In my 24 years on this planet, there are many things I have gone out of my way to avoid, like engaging in small talk, eating quinoa and reading my student loan statement.
And seeing as it’s Christmas, there’s one last thing I had never felt I needed in my life… the British tradition of going to a pantomime.
As someone who finds musicals just about bearable, I knew that a man dressed in a horse costume and a poor rendition of an Abba song probably wouldn’t be for me.
But this year was the one when I finally had to give in and buy a ticket – because my best friend decided to star in one.
So, full of festive spirit (and a little apprehension), I made the trip from London to Peterborough to see Robin Hood, and here are all the things I learned:
1. The pantomime dame is an icon
Nurse Gertie Glucose – a midwife who looks after a young Maid Marian – is The Cresset Theatre’s pantomime dame and was my panto highlight, mostly because her sass levels were a solid 11/10.
Her hair and make-up skills could put some Ru Paul’s Drag Race contestants to shame, as could her catchphrase: “You’re gorgeous, I hate you!”
Gertie also had some incredible costume changes during her time on stage – around six new outfits in all – which even beat Katy Perry’s effort at the 2017 VMAs.
2. Audience participation is… encouraged?
Normally, talking during a theatre performance leads to lots of stern looks and hushing from your fellow attendees. But in panto land, it seems anything goes.
One minute there was booing, the next cheering, then a “Legend of Sherwood” chant, accompanied by everyone in the crowd having to get up and do the Macarena.
I had to wait patiently for my first chance to shout “It’s behind you!”, when a dragon chased Robin Hood (???).
Perhaps the best part, though, was when members of the audience were given a shout out by Will Scarlet, the official Robin Hood hype man.
This included my friend Jemma (not the one in the panto – a different friend) being brought up on stage so Will could rifle through her ‘handbag’ in a segment that was most definitely for the mums and dads only.
3. Pantos deviate somewhat from the original story
I had a sneaking suspicion about this one, mainly because I knew my friend Izzy was playing a witch called Pandora, and that character certainly wasn’t present in the Disney version of Robin Hood.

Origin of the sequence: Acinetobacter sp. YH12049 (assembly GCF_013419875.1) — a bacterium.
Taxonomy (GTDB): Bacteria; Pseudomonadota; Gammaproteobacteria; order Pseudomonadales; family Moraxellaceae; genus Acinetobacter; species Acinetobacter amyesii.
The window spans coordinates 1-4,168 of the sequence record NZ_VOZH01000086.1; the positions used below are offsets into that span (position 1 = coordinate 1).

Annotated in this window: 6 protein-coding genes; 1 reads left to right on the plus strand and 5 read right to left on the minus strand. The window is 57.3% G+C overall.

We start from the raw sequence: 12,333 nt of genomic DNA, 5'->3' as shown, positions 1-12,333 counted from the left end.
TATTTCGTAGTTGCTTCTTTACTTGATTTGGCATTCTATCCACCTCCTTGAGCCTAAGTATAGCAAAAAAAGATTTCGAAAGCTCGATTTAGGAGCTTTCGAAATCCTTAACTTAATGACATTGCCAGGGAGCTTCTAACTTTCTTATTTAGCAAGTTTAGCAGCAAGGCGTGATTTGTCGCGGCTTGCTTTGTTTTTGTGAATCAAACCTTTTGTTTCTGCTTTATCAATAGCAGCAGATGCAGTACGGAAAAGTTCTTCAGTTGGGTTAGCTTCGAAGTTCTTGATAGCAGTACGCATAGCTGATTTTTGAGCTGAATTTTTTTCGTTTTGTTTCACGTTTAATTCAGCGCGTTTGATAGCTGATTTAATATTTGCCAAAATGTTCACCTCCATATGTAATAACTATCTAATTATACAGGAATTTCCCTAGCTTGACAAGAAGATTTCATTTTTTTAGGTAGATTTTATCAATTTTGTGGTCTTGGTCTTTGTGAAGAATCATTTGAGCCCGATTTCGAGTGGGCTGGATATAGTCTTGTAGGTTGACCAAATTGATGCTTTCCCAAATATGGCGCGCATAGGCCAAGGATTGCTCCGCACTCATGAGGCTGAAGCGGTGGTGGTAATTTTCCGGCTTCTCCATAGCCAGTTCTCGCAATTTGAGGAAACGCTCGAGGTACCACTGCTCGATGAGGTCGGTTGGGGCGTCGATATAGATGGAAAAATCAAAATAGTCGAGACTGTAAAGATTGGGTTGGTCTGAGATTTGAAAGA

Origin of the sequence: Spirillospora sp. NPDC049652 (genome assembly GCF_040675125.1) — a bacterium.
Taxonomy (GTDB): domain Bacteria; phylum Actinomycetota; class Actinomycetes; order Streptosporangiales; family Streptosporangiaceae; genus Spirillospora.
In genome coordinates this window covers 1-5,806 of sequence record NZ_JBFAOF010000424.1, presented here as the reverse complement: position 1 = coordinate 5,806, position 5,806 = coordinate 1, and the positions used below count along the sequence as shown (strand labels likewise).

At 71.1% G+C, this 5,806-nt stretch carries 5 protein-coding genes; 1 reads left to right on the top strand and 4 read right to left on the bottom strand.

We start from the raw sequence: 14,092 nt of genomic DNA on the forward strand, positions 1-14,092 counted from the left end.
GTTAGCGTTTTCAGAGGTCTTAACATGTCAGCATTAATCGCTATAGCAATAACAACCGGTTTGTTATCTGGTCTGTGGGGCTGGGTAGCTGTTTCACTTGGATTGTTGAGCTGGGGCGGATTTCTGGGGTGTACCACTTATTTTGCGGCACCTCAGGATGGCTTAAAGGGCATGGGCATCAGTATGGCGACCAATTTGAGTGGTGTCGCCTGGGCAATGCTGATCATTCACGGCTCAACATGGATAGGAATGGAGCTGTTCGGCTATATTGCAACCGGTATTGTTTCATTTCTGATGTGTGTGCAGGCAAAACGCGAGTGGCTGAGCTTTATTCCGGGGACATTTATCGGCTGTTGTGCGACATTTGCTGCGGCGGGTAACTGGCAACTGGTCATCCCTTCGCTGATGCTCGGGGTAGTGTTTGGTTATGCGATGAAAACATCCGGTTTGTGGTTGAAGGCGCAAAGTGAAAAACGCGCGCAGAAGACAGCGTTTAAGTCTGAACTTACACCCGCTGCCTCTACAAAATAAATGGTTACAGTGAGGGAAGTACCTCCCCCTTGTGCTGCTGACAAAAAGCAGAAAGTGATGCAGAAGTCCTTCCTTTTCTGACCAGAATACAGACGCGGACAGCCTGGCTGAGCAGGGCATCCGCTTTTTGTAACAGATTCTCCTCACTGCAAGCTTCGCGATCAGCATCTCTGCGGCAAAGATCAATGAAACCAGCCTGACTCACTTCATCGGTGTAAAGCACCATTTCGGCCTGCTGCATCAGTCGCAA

Also, with it being Christmas, I wasn’t sure how festive it would be to have Friar Tuck nearly hanged on stage, or how they would recreate the bit when everyone thinks Robin has been killed by some archers when trying to escape Prince John’s castle.
Mind you, all the main stuff was in there, like Robin rescuing Maid Marian, the Sheriff of Nottingham being a bit evil, and King Richard returning to reclaim his title.
But as someone who called Nottingham their home for four years, I couldn’t get behind the set design for Sherwood Forest involving sparkly trees, nor the lack of actual geese at the Goose Fair.
4. The song selection is totally random
I’m pretty sure there are only two types of places in the world where you can hear renditions of Abba’s Money Money Money, a song from The Greatest Showman and Rick Astley’s Never Gonna Give You Up together – a karaoke bar at 2AM and, of course, the panto.
The thought behind this production’s song selection was probably that there would be something for everyone. Nevertheless, I really struggled to get over Little John dancing to I’ve Got A Feeling by The Black Eyed Peas.
I did spend some time thinking about whether there were any more appropriate songs that could have made it onto the tracklist, perhaps to replace The Grand Old Duke of York, which came quite late on in the second half and took me by surprise, mostly because York is quite far from Nottingham.
5. Everyone loves to hate a baddie
Despite the best efforts of Will Scarlet and his Merry Men to try and get some cheers from the audience, it was the pantomime baddie that everyone saved themselves for.
Every time the Sheriff of Nottingham came on stage with one of his “useless” sidekicks, he was greeted with huge boos from the audience and some classic baddie music, just in case you were in any doubt about what to expect.
I also thought he’d get involved with a bit more evil activity than he actually did – his locking up of Maid Marian for a bit didn’t exactly scream jeopardy.
So when he got his punishment, which was being cursed with falling in love with pantomime dame Gertie, it kind of felt like he didn’t really deserve it, but I suppose it is good to get kids on board with the idea of retribution from an early age.
….But would I go to the panto again?
This is a question I pondered on the drive home, because despite my protestations I did actually have an enjoyable afternoon.
I could be open to the idea of giving it a go again, but on the condition I bring along some panto enthusiasts to rid me of my inner Grinch (and maybe plug my ears during the musical numbers).